What is unipedicled TRAM breast reconstruction?

Updated: Jun 25, 2021
  • Author: Michael R Zenn, MD, MBA, FACS; Chief Editor: James Neal Long, MD, FACS  more...
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Breast reconstruction entered the modern era with the introduction of the transverse rectus abdominis myocutaneous (TRAM) flap in 1982 by Hartrampf, Scheflan, and Black. This ingenious procedure reliably transfers autogenous tissue from the abdomen for breast reconstruction and has the added benefit of abdominal rejuvenation. See the image below.

Blood supply to the unipedicled transverse rectus Blood supply to the unipedicled transverse rectus abdominis myocutaneous (TRAM) flap. Note the superior epigastric supply and the shaded area of the TRAM flap to be discarded.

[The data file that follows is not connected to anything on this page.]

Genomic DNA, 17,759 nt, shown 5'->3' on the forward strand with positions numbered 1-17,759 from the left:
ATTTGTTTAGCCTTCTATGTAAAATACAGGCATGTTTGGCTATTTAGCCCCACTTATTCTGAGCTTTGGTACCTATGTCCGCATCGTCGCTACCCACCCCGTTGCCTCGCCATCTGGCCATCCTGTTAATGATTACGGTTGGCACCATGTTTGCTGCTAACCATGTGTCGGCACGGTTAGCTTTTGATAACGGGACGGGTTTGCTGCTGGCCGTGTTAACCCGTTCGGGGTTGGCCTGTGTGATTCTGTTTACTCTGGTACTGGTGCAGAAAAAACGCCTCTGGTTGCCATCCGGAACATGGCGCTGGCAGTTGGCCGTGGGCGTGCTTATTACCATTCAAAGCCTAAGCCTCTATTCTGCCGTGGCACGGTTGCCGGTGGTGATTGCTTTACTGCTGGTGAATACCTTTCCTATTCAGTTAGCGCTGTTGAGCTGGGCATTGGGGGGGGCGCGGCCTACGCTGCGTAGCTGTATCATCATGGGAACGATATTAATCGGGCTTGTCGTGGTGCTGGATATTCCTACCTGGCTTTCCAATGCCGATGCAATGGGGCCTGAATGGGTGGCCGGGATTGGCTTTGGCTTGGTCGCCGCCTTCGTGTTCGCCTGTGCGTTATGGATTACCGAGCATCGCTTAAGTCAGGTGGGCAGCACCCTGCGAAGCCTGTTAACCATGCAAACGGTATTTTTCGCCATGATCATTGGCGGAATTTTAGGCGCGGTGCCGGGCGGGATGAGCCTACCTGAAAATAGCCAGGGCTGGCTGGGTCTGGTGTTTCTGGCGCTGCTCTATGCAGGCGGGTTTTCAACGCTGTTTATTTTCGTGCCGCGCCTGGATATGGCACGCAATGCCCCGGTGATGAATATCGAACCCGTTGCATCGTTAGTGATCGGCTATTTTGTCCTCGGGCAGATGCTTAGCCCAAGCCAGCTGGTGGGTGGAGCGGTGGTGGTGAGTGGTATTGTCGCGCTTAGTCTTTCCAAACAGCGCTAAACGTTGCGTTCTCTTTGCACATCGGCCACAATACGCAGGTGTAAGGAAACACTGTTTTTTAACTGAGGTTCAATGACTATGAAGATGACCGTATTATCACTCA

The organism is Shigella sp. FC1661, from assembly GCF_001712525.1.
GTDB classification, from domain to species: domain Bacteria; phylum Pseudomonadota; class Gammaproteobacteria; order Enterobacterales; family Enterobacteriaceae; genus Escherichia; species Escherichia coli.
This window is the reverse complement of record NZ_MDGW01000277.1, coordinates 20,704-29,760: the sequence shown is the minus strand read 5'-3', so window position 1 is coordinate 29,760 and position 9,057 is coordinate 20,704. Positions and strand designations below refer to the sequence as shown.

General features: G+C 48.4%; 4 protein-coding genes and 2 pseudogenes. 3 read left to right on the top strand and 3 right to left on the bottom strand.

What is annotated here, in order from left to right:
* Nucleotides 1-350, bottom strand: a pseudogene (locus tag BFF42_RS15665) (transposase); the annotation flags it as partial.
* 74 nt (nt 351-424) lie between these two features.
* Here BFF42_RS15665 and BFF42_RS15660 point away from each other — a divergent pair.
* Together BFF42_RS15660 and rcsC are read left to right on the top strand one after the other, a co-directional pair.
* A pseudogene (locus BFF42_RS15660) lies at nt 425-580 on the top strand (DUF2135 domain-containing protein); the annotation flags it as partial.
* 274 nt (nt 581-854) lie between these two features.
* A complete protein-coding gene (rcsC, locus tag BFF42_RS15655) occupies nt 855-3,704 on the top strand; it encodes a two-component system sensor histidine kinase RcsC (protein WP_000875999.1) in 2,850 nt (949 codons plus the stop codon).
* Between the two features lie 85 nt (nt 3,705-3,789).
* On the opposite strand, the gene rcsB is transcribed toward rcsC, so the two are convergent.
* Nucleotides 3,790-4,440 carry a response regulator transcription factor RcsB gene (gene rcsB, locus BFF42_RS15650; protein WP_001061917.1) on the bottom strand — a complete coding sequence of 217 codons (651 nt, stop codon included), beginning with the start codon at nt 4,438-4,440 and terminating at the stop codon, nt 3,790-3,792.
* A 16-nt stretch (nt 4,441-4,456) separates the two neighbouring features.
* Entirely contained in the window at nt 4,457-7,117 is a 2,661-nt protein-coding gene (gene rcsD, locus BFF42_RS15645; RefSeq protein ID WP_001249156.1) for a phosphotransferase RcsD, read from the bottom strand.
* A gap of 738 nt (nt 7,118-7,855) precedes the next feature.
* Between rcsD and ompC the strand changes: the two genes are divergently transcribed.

This procedure now constitutes 25-50% of breast reconstructions performed in the United States, and the TRAM flap has proven the autogenous tissue of choice for breast reconstruction.

The main advantage of the procedure lies in the consistency of the reconstructed breast; it is similar to the natural breast in softness and in the way the tissue drapes on the chest. Because the tissue is part of the patient's body, it does not incite foreign body reaction or capsular contractures, which have plagued implant reconstructions. Furthermore, since scars fade and tissues soften, the reconstruction only improves over time, which is not true of implant reconstructions. When performed properly in the properly selected patient, the TRAM flap procedure produces a breast reconstruction superior to any other technique. [1]

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